US 7237893 B2
The invention relates to novel photoinitiators and their use in light adjustable compositions. The initiatives comprise two or more multiphoton chromophores linked by a bridging compound. The bridging compound consists of a material that is compatible with the base material of the light adjustable composition. The novel photoinitiator permit the readjustment of light adjustable material without the need for significant amounts of photoabsorbers.
1. A light adjustable optical element comprising:
a base material;
photopolymerizable macromers; and
wherein the photoinitiator has the formula:
wherein A and A1 are multiphoton chromophores having the formula D-π-D wherein D is a tertiary amino electron donor and π is a conjugated bridge, and B is a bridging compound comprising an acrylic or siloxane moiety.
2. The optical element of
3. The optical element of
7. A light adjustable lens comprising:
a base material;
photopolymerizable macromers; and
wherein the photoinitiator has the formula:
wherein A and A1 are multiphoton chromophores having the formula D-π-D wherein D is a tertiary amino electron donor and π is a conjugated bridge, and B is a bridging compound comprising an acrylic or siloxane moiety.
8. The lens of
9. The lens of
10. The lens of
This Application is a Division of application Ser. No. 10/914,378 filed on Aug. 9, 2004, now U.S. Pat. No. 7,074,840 which claims the benefit of the priority date of U.S. Application No. 60/493,746 filed on Aug. 8, 2003 and is also a Continuation-in-part of application Ser. No. 10/324,540 filed on Dec. 19, 2002 now U.S. Pat. No. 6,851,804, claims the benefit of the priority data of U.S. Application No. 60/344,182 filed on Dec. 28, 2001.
The invention relates to novel photoinitiator compositions and their use in light adjustable compositions. These novel initiators permit the adjustment of light adjustable compositions using visible light and provide a material that is compatible with the base material and provides optical clarity.
Approximately two million cataract surgery procedures are performed in the United States annually. The procedure generally involves making an incision in the anterior lens capsule to remove the cataractous crystalline lens and implanting an intraocular lens in its place. The power of the implanted lens is selected (based upon pre-operative measurements of ocular length and corneal curvature) to enable the patient to see without additional corrective measures (e.g., glasses or contact lenses). Unfortunately, due to errors in measurement, and/or variable lens positioning and wound healing, about half of all patients undergoing this procedure will not enjoy optimal vision without correction after surgery. Brandser et al., Acta Ophthalmol Scand 75:162-165 (1997); Oshika et al., J Cataract Refract Surg 24:509-514 (1998). Because the power of prior art intraocular lenses generally cannot be adjusted once they have been implanted, the patient typically must choose between replacing the implanted lens with another lens of a different power or be resigned to the use of additional corrective lenses such as glasses or contact lenses. Since the benefits typically do not outweigh the risks of the former, it is almost never done.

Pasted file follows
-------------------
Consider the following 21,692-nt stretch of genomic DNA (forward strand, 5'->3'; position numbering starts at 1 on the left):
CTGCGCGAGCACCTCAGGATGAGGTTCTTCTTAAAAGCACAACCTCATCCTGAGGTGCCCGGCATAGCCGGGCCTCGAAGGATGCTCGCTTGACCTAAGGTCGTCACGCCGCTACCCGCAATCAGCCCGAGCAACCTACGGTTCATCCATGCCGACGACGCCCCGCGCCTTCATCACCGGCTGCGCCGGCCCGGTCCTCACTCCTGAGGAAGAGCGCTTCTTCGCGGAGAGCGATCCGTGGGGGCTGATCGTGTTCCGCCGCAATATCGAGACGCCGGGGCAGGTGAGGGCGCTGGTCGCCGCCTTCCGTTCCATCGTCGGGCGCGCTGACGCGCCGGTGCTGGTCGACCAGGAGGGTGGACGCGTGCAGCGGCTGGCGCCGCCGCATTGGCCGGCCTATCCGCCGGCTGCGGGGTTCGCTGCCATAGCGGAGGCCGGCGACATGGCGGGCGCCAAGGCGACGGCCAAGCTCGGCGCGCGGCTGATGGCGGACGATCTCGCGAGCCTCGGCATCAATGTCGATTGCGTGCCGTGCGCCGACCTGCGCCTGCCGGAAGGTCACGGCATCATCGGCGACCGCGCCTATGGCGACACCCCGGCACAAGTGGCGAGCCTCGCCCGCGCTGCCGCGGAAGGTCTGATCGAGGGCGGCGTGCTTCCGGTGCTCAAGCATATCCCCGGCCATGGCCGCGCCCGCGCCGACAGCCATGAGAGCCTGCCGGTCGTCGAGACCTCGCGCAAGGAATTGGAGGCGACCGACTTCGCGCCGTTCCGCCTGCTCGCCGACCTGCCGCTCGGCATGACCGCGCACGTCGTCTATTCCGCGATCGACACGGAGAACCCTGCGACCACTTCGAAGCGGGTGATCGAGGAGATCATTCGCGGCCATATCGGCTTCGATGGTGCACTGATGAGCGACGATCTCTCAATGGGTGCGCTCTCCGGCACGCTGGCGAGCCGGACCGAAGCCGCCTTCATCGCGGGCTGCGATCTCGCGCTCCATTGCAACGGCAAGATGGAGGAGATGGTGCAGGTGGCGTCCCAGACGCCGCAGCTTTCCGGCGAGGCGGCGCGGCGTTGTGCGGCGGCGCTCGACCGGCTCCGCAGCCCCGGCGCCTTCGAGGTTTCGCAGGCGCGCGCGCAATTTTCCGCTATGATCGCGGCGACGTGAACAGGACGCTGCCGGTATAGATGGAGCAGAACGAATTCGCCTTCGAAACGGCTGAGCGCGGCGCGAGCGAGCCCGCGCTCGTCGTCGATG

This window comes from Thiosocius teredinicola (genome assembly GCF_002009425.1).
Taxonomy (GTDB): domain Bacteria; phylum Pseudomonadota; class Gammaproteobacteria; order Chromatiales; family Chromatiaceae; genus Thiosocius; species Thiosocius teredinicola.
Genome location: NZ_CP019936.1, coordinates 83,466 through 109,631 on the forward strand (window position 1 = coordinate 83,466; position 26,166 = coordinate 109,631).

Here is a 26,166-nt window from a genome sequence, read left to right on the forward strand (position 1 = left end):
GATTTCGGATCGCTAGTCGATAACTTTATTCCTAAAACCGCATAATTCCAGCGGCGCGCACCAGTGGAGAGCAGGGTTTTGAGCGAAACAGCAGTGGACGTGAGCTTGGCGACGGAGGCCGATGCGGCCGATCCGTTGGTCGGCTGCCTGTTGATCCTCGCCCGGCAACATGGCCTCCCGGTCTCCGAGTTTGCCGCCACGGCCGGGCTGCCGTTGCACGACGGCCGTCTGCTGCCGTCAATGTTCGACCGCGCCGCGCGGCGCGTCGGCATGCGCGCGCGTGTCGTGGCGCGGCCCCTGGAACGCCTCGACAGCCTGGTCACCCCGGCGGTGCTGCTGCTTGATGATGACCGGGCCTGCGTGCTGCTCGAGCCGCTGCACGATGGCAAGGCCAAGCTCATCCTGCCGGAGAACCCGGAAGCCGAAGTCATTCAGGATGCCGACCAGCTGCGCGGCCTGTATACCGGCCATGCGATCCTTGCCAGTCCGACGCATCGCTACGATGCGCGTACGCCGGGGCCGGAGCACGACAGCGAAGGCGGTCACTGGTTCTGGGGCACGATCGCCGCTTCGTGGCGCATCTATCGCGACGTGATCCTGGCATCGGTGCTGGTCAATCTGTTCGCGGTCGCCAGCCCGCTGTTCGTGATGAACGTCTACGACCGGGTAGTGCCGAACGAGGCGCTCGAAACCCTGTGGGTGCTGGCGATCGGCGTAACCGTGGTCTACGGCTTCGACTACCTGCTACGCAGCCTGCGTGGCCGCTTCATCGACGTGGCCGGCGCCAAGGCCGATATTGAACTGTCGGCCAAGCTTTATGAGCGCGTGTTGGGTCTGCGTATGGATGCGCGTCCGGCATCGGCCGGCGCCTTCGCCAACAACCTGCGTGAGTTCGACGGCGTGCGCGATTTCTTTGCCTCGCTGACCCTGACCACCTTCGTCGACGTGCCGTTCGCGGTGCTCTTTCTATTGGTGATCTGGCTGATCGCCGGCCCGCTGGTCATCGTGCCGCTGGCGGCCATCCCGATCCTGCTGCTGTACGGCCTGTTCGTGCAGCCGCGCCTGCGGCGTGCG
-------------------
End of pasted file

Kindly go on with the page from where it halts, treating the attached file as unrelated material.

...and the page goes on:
One solution to this problem has been the development of light adjustable intraocular lenses such as those disclosed in U.S. Pat. No. 6,450,642. The lenses described therein are formed from a polymer matrix having photopolymerizable macromers dispersed therein. The photopolymerization of the macromers induces changes in one or more properties of the lens including changes in the optical properties. The lenses, however, require that the macromers be fully consumed in a “lock-in” step preventing unintentional changes in the lens by exposure to UV or ambient light. This exhaustion of the macromers prevents further adjustments to the lens after the initial series of corrections.
A potential method for eliminating the need for a lock-in step is through the use of two photon initiators such as those described and disclosed in U.S. Pat. Nos. 6,267,913; 6,316,153; 6,402,037; 6,555,682; and 6,566,529 as well as published U.S. applications 2002/0185634 and 2003/0052311. The chromophores described in these applications require the use of high intensity light to trigger a release of energy sufficient to initiate a polymerization reaction. While these materials can be used, they are generally not compatible with the materials used to make light adjustable lenses such as siloxanes or acrylates. This incompatibility reduces the optical clarity of the materials and can result in the leaching of the initiators from the lens. This makes these initiators unacceptable for use in optical elements especially contact lenses or intraocular lenses.
It is therefore desirable to provide a photoinitiator that is triggered by light with an intensity greater than ambient light that is compatible with the base material of the light adjustable composition or article.
The invention comprises a photoinitiating composition that is compatible with the base material used to make the light adjustable compositions or articles. The photoinitiators of the invention comprise the general formula:
In one embodiment, the bridging compound comprises siloxane or acrylate moieties depending upon the nature of the base material. For example, in the case of an intraocular lens made from polysiloxanes, B is preferably also a siloxane and when the lens is a polyacrylate, then B is an acrylate.
In one embodiment, the chromophore absorbs light via two-photon absorption in the range of 400-1500 nm, preferably 400 to 800 nm, most preferred 500 to 700 nm. Owning to the nature of the chromophores, the light must be at an intensity in excess of that encountered from ambient light and at a high enough intensity to enable the simultaneous absorption of two or more photons during irradiation.